Yes, they’re dickheads, but there’s a kernel of goodness (some bigger than others) in all of them, and that makes them indelibly watchable and relatable. Forsythe is way too smart to lay a condescending blanket of authorial scorn over these characters, all of whom are essentially misfits. His malice is justifiably saved for the older men (Marshall Napier’s fire-eyed suburban racist; Michael Denkha’s funny but dangerous fundamentalist) who so gleefully lead them astray. This, of course, all sounds po-faced and serious, but make no mistake: Down Under is, ahem, a laugh riot, peppered with witty dialogue and brilliant performances (check out David Field’s wild cameo as a sleazy drug dealer!) and bolstered by a canny know-how when it comes to the often vicious vernacular of young men for whom violence is a first option. Thought provoking and profoundly hilarious, Down Under is as entertaining as it is culturally significant.

Down Under premieres in Canberra at Dendy Cinemas as part of FilmInk Presents in conjunction with the Canberra International Film Festival on Thursday, July 28 at 6.30 with a post-film Q&A with writer/director Abe Forsythe; in Brisbane at the Palace Barracks as part of FilmInk Presents in conjunction with the Brisbane Asia Pacific Film Festival on Thursday, August 4 at 7pm with a post-film Q&A with writer/director Abe Forsythe; as the Centrepiece Gala on Saturday, August 6 at The Melbourne International Film Festival, and will open in general release from August 11.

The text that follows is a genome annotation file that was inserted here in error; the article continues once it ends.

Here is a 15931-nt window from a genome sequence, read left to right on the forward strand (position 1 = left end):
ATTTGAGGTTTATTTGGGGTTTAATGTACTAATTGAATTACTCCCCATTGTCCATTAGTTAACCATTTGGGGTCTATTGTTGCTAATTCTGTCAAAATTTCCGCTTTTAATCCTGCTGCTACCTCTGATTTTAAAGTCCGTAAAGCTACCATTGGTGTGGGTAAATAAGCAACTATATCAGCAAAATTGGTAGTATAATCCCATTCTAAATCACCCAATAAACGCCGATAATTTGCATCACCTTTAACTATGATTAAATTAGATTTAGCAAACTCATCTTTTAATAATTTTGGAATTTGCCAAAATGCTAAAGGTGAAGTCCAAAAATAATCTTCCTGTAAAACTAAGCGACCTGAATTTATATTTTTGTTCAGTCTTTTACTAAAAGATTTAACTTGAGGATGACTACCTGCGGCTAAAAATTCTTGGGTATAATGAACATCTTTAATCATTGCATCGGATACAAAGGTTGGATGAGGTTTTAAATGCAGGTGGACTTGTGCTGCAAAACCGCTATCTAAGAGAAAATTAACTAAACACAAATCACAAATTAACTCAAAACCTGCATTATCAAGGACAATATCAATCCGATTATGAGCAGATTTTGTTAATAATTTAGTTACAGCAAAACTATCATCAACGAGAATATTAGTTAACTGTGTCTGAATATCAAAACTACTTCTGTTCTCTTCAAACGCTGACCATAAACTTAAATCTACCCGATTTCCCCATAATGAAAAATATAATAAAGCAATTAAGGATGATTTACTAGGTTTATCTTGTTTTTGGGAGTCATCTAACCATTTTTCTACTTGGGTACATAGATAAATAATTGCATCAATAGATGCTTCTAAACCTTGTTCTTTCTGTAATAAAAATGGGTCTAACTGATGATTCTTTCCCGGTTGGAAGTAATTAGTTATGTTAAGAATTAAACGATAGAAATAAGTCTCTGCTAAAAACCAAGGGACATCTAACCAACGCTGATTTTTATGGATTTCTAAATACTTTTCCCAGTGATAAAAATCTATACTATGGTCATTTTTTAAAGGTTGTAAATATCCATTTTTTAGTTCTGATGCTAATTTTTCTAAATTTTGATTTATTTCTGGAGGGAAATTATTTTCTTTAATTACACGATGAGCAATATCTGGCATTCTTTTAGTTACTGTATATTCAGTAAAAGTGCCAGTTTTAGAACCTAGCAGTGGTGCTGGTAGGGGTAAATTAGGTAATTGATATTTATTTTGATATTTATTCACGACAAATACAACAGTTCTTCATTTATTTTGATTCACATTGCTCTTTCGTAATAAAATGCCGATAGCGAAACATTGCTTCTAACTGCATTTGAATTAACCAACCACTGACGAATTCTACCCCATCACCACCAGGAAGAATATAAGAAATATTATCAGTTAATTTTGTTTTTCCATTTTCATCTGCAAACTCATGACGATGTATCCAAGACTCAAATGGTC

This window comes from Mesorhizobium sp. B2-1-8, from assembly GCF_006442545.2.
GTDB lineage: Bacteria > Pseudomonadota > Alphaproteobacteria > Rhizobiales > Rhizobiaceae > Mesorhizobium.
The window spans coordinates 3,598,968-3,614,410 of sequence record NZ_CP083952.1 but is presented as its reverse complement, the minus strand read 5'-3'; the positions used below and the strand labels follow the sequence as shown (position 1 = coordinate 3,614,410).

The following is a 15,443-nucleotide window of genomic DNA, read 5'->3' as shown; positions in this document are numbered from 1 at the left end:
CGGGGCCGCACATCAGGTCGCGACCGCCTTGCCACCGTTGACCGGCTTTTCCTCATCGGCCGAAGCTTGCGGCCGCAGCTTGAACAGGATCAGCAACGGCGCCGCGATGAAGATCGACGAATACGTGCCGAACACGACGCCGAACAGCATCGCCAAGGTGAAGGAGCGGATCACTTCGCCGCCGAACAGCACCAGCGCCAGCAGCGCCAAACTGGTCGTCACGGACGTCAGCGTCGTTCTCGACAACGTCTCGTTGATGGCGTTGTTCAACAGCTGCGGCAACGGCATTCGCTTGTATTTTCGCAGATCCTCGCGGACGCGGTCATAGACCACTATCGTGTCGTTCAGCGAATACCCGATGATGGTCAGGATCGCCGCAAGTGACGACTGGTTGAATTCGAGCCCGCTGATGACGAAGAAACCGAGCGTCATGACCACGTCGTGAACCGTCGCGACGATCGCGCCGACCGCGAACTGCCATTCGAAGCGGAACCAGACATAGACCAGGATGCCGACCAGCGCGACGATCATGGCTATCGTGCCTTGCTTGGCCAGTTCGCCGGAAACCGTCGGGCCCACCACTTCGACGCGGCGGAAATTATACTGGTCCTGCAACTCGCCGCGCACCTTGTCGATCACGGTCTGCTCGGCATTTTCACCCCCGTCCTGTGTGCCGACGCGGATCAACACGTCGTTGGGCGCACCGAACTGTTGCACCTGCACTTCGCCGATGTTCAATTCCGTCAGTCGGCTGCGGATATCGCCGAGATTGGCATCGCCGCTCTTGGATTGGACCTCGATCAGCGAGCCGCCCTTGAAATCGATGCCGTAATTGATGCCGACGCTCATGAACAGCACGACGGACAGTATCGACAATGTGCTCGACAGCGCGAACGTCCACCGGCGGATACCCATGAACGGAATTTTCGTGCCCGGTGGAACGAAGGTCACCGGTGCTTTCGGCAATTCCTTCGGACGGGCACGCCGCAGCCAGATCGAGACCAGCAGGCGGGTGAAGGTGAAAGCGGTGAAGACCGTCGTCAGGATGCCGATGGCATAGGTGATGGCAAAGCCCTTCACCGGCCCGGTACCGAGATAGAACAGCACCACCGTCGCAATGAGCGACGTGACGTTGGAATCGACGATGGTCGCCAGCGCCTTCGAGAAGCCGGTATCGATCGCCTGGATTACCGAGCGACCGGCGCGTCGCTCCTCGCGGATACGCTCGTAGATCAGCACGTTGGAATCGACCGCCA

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REVIEW: The Killing Joke

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The Killing Joke is a 1988 one-shot graphic novel written by beardy wordsmith, Alan Moore (Watchmen, V For Vendetta) and impeccably drawn by Brian Bolland (2000AD, Judge Dredd). Despite the fact that it’s almost three decades old, The Killing Joke remains one of the most iconic, memorable, and controversial comics ever printed by DC. The story focuses on Batman’s attempt to try and connect with The Joker, to make him stop his escalating madness before either or both of them are dead. The Joker, meanwhile, has something very different in mind: to prove to Batman that everyone is just “one bad day” away from chaos and insanity.